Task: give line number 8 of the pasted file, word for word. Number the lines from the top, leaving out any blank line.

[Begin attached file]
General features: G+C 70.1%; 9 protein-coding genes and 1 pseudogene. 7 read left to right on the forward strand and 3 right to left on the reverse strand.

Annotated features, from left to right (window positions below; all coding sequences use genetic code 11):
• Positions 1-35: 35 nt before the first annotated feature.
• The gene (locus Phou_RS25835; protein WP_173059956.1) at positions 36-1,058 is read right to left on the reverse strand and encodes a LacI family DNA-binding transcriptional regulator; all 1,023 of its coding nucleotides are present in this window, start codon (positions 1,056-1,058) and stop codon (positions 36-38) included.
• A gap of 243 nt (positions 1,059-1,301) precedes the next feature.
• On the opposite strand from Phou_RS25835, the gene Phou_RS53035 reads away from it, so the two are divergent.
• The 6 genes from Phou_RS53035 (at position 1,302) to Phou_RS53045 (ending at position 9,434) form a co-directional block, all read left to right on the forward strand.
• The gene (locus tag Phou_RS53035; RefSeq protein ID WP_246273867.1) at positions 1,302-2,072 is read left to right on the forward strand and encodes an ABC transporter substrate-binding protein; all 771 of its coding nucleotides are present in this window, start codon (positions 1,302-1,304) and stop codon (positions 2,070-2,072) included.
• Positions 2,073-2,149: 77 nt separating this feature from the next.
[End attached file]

• The gene (locus tag Phou_RS53035; RefSeq protein ID WP_246273867.1) at positions 1,302-2,072 is read left to right on the forward strand and encodes an ABC transporter substrate-binding protein; all 771 of its coding nucleotides are present in this window, start codon (positions 1,302-1,304) and stop codon (positions 2,070-2,072) included.